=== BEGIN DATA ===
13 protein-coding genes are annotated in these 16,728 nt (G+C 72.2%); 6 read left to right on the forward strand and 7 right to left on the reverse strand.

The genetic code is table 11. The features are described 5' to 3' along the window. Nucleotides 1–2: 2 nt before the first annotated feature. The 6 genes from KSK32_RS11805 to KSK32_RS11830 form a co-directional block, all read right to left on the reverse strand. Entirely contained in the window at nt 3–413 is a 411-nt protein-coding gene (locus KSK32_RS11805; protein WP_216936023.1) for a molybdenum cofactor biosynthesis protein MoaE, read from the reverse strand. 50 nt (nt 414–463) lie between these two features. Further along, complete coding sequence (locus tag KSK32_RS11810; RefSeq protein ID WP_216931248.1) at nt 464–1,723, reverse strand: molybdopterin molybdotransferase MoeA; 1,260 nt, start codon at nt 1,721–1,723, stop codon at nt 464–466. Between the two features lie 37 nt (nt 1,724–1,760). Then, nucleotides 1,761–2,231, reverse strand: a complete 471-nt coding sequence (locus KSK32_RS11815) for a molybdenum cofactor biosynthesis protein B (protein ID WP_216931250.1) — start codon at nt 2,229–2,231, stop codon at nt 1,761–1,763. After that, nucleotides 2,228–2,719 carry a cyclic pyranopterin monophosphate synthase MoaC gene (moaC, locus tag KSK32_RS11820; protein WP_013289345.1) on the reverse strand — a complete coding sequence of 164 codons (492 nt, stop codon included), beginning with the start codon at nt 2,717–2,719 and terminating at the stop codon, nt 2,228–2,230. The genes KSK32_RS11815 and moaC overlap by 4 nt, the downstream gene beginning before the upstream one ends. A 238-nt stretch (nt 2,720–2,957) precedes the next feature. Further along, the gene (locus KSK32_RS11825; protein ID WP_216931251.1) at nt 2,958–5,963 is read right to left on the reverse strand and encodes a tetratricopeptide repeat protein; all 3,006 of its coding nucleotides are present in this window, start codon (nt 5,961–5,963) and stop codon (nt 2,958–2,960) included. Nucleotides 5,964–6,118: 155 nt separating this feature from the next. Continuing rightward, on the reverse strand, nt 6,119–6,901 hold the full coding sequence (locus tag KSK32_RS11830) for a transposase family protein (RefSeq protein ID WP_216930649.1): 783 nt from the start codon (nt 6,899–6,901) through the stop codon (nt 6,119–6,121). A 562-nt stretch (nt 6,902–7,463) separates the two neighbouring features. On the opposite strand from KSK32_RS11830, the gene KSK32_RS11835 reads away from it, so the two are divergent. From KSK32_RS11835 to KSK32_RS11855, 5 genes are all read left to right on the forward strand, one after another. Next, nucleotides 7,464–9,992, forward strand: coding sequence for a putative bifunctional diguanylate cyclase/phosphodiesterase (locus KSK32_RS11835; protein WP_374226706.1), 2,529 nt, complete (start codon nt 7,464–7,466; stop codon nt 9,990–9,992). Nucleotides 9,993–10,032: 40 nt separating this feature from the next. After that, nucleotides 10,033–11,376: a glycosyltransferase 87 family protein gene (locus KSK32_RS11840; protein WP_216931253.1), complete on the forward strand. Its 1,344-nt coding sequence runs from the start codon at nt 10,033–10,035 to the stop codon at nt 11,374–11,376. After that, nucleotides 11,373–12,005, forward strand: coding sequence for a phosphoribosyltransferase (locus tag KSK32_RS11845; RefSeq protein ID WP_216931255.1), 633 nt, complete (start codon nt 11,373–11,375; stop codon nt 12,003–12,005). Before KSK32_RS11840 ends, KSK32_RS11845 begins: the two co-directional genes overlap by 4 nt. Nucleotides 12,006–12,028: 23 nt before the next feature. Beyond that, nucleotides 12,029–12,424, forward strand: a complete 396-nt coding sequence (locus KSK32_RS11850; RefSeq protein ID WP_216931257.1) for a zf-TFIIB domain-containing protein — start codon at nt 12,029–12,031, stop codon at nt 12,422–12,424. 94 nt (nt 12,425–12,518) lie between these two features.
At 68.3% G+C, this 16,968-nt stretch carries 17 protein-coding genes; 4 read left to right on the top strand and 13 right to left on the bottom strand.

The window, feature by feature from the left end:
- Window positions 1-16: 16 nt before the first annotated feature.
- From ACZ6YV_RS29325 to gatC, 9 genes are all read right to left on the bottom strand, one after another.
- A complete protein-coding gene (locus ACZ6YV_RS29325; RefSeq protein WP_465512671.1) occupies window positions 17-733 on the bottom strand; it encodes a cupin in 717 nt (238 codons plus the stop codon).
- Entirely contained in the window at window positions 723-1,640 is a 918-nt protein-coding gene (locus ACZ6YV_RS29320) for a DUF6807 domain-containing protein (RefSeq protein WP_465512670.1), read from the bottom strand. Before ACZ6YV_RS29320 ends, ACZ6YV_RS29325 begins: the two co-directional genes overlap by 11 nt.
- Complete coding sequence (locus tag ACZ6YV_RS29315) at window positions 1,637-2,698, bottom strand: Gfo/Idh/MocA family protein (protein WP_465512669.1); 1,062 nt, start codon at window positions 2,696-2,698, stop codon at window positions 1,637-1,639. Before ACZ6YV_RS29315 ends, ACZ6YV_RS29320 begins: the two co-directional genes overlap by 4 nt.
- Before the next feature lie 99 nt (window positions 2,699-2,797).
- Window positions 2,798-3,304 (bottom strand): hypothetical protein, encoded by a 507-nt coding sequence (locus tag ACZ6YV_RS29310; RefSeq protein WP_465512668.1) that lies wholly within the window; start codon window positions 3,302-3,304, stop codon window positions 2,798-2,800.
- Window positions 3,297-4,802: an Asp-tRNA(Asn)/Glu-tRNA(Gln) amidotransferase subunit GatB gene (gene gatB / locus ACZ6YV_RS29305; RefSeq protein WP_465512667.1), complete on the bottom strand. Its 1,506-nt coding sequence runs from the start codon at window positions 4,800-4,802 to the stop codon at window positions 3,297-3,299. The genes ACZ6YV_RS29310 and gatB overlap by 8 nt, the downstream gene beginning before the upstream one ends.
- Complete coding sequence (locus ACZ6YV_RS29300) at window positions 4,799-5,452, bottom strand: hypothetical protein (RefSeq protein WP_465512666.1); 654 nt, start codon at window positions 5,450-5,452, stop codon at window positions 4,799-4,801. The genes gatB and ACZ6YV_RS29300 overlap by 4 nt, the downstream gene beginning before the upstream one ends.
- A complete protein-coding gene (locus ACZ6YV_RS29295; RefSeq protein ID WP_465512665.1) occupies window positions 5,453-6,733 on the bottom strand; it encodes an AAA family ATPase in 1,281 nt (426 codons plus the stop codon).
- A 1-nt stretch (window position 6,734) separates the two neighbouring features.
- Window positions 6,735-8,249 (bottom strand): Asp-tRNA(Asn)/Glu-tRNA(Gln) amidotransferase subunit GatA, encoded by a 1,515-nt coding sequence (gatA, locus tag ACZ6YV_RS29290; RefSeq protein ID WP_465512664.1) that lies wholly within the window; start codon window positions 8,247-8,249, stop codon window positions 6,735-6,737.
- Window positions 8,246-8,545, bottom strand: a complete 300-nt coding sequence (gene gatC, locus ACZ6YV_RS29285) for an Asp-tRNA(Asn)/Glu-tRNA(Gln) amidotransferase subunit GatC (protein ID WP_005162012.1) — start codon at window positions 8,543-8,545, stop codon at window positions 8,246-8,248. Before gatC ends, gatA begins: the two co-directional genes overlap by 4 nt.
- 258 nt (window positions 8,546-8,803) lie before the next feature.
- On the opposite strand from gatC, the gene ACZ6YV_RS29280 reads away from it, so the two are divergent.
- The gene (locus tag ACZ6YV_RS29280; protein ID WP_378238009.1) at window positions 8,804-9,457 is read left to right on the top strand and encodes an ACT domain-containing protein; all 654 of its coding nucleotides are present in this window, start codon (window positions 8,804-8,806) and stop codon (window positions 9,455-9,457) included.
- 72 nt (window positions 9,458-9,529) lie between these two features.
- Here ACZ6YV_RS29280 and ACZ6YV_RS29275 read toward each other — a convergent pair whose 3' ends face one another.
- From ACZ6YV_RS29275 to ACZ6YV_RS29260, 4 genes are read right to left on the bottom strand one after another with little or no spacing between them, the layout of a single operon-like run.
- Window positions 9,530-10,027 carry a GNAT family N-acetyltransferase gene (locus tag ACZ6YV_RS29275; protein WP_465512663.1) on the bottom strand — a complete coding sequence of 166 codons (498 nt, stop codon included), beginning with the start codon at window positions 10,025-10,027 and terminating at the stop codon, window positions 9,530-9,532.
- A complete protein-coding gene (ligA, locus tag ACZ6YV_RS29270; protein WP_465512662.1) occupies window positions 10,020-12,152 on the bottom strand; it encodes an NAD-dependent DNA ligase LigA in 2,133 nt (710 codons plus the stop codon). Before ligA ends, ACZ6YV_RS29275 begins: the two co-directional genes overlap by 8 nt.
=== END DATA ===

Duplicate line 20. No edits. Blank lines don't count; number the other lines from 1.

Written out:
- The gene (locus tag ACZ6YV_RS29280; protein ID WP_378238009.1) at window positions 8,804-9,457 is read left to right on the top strand and encodes an ACT domain-containing protein; all 654 of its coding nucleotides are present in this window, start codon (window positions 8,804-8,806) and stop codon (window positions 9,455-9,457) included.